Longest continuously operating program under the jurisdiction of the US Dept of Housing and Urban Development. It is an annual entitlement program based on predetermined formulae for funding disbursements, with 1200 entitlement communities nationwide.
What are the 3 national objectives CDBG funds can be used for?
1. To benefit low and moderate income persons.

2. To prevent or eliminate slums and blight.

3. To address urgent community needs due to a serious and immediate threat.
What is the % allocation required of how CDBG funds are spent?
-At least 70% to help low and mod income persons
-No more than 30% to prevent or eliminate slums and blight
-No more than 15% to support "public services"
-No more than 20% for program administration
What is the HOME Federal Block Grant?
Designed exclusively to create affordable housing for low-income households. Recipients must match every dollar with a quarter from non-federal sources. 15% of funds must go to Community Housing Development Corporations, and HOME funds must be committed within 2 years, and spent within 5 years.
What is the purpose of the HOPE Program?
To eradicate severely distressed housing by focusing on 1) physical improvements, 2) management improvements, and 3) social and community services to address resident needs. The program focuses on public housing.
How can HOPE funds be used?
Can be used in conjunction with a Main Street Program to develop affordable housing along a revitalized thoroughfare. Uses can include capital costs of major rehabs, new construction, demolition, site acquisition, and program support for residents.
What is consolidated planning?
Consolidated plans are a federal approach to grant programming and assistance for the less fortunate. These plans focus on all entitlement grants offered to a community and serve as a single grant application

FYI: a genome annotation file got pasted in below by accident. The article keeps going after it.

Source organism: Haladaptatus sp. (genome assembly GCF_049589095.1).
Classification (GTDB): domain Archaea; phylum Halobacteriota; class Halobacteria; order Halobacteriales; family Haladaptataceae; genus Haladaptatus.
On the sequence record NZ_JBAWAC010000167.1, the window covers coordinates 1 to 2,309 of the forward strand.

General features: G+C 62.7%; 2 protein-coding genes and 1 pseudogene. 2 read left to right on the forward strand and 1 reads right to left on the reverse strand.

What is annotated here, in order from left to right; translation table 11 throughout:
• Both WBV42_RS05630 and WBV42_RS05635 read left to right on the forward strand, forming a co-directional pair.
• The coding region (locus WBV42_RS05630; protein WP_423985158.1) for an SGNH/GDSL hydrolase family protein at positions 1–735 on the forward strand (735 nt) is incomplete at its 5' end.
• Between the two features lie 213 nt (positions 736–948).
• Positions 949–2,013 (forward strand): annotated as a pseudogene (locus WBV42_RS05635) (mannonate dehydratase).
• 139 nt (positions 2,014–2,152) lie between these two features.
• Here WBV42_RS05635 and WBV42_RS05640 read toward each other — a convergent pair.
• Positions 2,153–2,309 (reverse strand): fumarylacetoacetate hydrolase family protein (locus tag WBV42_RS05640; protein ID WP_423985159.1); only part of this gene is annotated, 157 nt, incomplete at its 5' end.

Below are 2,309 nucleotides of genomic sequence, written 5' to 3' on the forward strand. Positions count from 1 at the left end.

Planners' use of a Consolidated Plan?
The data and analysis performed under a consolidated plan form an excellent base for a Comp Plan rewrite or update.
American Dream Downpayment Initiative
Created to increase the homeownership rate among minority and low income households by offering assistance to first-time homebuyers with down payment and closing costs
Emergency Shelter Grant
Provides basic shelter and support services to homeless people by providing assistance to the shelter operators. It can also provide short-term homeless prevention to those about to lose their homes.
Brownfields Economic Development Initiative
A competitive grant to stimulate economic development in brownfields where there is actual or potential environmental contamination.
Youthbuild
A program to allow non-profits working with at-risk teens to teach housing construction skills and complete a high school education.
What are common threats to Historic Preservation?
1. Funding sources at all levels and all origins are diminishing in favor of other programs.

2. Transportation projects are the single greatest threat preservation efforts. Even if not
directly “touched” by a transportation project, a site can lose its historic value by losing the
architectural and physical vernacular in which is was established.

3. Property rights can threaten preservation efforts, though a good preservation program will
seek to preserve property rights wherever and whenever possible.

4. The development attitude that “you can’t stop progress” which results in indiscriminate
demolition of sites or preservation/reconstruction of only the façade.

5. Political action in the form of funding or legislation that preempts or sets aside local
preservation efforts.
What is important to know about the National Register of Historic Places?
1. Administered by the National Park Service, is a list of properties deemed worthy of preservation.

2. Properties on the list may get some form of tax relief or federal assistance.

3. Federal money cannot be used to demolish a property on the register.

4. The inclusion of a property on the register neither prohibits the installation of improvements nor secures an increase in value.
What is a Local Historic District?